African American women have historically been underrepresented in research studies, so it's not surprising that African American women can be tough to find when patients look through healthcare brochures at the doctor's office.
"In my work as a breast health advocate, I've observed women's knowledge about breast health and breast cancer being significantly impacted by the visual images they've seen," said Lisa Hayes, who is the executive director of RED Alliance. "For instance, a woman told me she thought breast cancer was mostly a middle-aged white woman's disease, because that was who she usually saw in ads about breast cancer walks or other fundraising events. Another woman, after seeing a booklet in a surgeon's office about breast reconstruction, asked whether black women get those kind of surgeries because the pictures in the booklet were all of white women."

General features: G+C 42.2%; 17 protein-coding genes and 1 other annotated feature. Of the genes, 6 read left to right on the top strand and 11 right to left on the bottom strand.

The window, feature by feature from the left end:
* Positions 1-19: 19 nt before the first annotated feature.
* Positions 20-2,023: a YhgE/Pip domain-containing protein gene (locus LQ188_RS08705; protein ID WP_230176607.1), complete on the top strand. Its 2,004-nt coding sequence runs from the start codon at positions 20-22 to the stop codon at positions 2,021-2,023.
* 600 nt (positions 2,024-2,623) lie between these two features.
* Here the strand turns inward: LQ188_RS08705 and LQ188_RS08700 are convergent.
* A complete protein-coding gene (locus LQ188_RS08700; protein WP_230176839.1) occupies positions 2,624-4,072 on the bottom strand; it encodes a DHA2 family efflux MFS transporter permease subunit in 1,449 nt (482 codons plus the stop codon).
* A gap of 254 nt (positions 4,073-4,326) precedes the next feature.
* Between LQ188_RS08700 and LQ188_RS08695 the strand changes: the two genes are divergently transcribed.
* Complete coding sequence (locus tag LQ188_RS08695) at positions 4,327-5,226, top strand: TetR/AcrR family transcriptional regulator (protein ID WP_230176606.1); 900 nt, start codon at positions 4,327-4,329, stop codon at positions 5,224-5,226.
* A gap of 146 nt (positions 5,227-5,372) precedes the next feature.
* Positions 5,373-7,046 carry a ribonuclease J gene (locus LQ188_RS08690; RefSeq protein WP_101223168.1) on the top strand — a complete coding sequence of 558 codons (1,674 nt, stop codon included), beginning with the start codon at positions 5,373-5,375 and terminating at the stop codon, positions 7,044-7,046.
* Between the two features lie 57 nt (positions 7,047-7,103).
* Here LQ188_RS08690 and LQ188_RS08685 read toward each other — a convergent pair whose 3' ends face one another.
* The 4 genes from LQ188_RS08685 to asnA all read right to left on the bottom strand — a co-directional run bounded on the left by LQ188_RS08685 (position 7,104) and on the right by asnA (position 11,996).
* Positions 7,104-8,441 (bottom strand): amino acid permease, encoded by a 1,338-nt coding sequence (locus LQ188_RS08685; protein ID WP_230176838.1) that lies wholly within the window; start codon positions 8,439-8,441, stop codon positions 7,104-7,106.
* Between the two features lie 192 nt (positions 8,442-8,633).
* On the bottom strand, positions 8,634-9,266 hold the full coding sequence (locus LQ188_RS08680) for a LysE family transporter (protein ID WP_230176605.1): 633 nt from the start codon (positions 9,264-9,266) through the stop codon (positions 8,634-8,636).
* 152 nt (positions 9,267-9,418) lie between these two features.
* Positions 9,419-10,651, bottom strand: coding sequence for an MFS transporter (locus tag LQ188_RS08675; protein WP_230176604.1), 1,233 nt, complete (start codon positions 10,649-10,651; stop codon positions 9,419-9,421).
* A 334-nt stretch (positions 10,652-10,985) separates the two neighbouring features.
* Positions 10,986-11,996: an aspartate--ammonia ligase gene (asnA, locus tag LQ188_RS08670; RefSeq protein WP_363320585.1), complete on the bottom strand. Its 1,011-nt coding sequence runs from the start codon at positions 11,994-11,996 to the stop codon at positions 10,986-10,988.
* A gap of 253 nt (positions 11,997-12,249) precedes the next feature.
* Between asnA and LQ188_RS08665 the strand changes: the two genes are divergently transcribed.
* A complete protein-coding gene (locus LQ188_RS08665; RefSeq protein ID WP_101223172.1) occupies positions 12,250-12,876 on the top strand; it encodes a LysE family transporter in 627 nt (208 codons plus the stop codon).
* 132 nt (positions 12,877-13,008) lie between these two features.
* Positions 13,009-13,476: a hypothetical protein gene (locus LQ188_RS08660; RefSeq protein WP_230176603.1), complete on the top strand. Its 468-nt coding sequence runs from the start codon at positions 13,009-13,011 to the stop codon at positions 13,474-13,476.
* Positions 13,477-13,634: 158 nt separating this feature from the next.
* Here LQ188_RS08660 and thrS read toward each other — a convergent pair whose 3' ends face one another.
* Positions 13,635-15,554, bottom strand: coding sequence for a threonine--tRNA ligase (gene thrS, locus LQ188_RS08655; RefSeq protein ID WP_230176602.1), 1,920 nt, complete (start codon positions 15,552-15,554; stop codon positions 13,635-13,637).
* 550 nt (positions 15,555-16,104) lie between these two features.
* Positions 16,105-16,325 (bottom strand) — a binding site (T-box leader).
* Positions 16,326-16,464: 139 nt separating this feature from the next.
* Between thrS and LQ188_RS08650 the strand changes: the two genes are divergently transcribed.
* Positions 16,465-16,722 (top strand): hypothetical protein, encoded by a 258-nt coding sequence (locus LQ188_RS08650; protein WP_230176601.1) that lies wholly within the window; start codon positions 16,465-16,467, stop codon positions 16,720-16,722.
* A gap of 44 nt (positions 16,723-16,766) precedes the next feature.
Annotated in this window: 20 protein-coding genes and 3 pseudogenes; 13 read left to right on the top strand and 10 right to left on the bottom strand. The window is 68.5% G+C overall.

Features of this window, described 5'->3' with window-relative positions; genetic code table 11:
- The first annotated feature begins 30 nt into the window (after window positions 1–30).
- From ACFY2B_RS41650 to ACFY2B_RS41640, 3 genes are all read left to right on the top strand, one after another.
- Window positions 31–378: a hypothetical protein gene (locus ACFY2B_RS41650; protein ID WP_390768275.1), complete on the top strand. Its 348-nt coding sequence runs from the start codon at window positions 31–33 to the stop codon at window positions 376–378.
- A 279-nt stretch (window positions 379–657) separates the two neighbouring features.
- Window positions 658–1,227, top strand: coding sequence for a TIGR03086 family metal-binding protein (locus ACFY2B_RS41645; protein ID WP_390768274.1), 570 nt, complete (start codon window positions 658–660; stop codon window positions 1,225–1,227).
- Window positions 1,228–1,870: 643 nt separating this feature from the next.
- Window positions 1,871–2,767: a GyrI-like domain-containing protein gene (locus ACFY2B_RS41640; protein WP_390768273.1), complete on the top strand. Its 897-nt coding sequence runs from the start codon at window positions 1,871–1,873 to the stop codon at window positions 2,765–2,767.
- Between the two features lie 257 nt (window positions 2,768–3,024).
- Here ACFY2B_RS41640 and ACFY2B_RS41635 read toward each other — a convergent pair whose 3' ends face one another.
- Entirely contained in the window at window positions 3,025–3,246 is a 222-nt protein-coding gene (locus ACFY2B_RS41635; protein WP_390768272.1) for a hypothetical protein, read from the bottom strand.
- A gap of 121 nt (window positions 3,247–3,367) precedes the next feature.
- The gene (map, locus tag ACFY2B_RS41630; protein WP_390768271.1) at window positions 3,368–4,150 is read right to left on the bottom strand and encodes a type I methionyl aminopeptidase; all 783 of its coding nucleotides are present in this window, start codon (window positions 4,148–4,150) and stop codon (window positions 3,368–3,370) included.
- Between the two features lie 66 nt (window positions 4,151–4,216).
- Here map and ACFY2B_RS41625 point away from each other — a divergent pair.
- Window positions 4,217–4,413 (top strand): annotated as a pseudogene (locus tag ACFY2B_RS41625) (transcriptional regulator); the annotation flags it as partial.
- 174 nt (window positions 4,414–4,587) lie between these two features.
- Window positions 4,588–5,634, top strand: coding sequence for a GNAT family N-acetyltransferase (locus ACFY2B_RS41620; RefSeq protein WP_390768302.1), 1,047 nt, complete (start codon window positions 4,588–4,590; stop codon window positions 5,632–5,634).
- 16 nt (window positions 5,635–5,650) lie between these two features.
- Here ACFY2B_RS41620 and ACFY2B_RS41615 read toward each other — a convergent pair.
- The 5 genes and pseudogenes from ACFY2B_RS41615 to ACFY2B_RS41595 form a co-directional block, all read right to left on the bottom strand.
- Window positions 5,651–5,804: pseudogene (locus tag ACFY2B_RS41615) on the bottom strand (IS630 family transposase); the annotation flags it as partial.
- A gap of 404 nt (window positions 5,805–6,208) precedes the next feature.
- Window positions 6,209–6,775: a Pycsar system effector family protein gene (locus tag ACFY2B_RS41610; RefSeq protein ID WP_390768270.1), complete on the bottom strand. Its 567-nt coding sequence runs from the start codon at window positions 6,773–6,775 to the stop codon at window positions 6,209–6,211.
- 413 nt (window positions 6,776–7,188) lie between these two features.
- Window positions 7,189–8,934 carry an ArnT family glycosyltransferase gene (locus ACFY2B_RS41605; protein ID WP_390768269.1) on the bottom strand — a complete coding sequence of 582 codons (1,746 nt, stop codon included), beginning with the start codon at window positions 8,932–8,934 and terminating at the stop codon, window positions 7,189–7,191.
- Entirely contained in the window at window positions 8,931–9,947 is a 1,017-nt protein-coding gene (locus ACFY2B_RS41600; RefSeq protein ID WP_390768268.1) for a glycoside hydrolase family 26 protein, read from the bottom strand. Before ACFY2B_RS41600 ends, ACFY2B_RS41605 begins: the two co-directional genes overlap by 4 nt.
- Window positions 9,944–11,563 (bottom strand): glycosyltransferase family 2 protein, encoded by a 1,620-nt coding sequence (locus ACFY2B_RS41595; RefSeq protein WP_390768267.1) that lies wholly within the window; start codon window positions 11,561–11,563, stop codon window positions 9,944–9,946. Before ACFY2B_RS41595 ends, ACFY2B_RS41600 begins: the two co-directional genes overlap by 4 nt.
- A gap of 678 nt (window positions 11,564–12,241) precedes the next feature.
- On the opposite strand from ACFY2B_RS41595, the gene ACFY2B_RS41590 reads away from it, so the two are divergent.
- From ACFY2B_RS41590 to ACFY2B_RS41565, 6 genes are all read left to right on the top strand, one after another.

After hearing about those issues, researchers at IU School of Medicine started collaborating with their community partners, RED Alliance and Pink 4 Ever, to eliminate that disparity as part of the IU Precision Health Initiative (PHI) triple negative breast cancer study.